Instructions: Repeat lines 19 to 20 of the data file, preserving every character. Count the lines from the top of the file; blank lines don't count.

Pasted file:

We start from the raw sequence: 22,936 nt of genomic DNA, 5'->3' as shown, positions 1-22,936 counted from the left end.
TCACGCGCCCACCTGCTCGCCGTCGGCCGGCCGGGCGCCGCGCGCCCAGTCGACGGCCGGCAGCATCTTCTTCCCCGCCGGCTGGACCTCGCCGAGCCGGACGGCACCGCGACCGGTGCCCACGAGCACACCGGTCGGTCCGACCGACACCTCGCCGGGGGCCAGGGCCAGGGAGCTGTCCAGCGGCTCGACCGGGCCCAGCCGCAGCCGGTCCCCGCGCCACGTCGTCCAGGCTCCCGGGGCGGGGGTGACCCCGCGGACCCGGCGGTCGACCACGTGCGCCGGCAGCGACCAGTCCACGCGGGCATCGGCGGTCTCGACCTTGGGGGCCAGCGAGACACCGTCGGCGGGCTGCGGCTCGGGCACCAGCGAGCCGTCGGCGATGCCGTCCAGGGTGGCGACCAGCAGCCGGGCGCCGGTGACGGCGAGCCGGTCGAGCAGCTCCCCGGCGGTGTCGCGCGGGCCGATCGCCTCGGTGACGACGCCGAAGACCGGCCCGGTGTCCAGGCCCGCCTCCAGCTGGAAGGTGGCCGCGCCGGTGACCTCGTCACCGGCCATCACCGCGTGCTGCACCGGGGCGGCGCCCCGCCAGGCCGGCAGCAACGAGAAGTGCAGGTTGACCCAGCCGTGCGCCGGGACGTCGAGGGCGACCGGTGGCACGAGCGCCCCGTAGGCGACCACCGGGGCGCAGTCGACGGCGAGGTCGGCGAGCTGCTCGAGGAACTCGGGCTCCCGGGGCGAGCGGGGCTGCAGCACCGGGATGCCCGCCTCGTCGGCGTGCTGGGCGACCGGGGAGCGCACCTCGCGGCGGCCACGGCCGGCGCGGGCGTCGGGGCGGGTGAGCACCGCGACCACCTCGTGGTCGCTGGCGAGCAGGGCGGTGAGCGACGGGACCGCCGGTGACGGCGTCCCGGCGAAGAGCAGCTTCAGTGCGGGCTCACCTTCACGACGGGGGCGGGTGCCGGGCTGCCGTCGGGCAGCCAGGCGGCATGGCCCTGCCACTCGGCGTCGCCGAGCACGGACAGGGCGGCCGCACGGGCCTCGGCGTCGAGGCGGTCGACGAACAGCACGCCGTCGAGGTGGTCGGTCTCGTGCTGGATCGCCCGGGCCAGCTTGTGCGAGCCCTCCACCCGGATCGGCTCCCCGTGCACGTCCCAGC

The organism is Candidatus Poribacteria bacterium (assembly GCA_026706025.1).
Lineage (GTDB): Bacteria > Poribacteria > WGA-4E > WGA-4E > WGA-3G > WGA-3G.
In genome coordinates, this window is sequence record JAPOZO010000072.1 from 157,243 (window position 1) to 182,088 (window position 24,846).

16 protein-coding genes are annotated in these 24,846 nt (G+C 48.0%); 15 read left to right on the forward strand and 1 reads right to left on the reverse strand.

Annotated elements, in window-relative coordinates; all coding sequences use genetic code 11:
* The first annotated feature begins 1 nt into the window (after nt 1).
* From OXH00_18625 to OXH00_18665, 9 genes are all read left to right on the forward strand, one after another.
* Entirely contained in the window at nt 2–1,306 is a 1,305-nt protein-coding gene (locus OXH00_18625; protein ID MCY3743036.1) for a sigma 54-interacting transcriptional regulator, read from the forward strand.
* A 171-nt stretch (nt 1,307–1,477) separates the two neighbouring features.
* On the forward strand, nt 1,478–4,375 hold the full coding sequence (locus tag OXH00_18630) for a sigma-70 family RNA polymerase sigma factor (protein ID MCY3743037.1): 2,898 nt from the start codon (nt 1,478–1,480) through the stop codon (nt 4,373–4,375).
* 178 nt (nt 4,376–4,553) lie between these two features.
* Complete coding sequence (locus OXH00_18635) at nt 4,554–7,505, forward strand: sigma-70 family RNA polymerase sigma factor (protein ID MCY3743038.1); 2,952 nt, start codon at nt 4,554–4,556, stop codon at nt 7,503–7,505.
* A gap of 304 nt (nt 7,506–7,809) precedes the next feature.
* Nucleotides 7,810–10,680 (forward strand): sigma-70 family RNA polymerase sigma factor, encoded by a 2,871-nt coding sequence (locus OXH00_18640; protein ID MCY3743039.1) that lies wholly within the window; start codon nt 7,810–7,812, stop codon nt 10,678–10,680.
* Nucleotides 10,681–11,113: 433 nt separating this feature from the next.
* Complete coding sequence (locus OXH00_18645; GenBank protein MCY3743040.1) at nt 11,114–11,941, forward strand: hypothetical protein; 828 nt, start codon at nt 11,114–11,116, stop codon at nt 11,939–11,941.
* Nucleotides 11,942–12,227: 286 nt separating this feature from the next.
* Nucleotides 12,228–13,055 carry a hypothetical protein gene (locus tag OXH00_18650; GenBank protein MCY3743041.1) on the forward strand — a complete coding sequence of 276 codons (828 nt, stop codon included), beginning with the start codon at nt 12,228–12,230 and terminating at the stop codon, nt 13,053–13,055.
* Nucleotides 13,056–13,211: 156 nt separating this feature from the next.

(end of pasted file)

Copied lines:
* Nucleotides 11,942–12,227: 286 nt separating this feature from the next.
* Nucleotides 12,228–13,055 carry a hypothetical protein gene (locus tag OXH00_18650; GenBank protein MCY3743041.1) on the forward strand — a complete coding sequence of 276 codons (828 nt, stop codon included), beginning with the start codon at nt 12,228–12,230 and terminating at the stop codon, nt 13,053–13,055.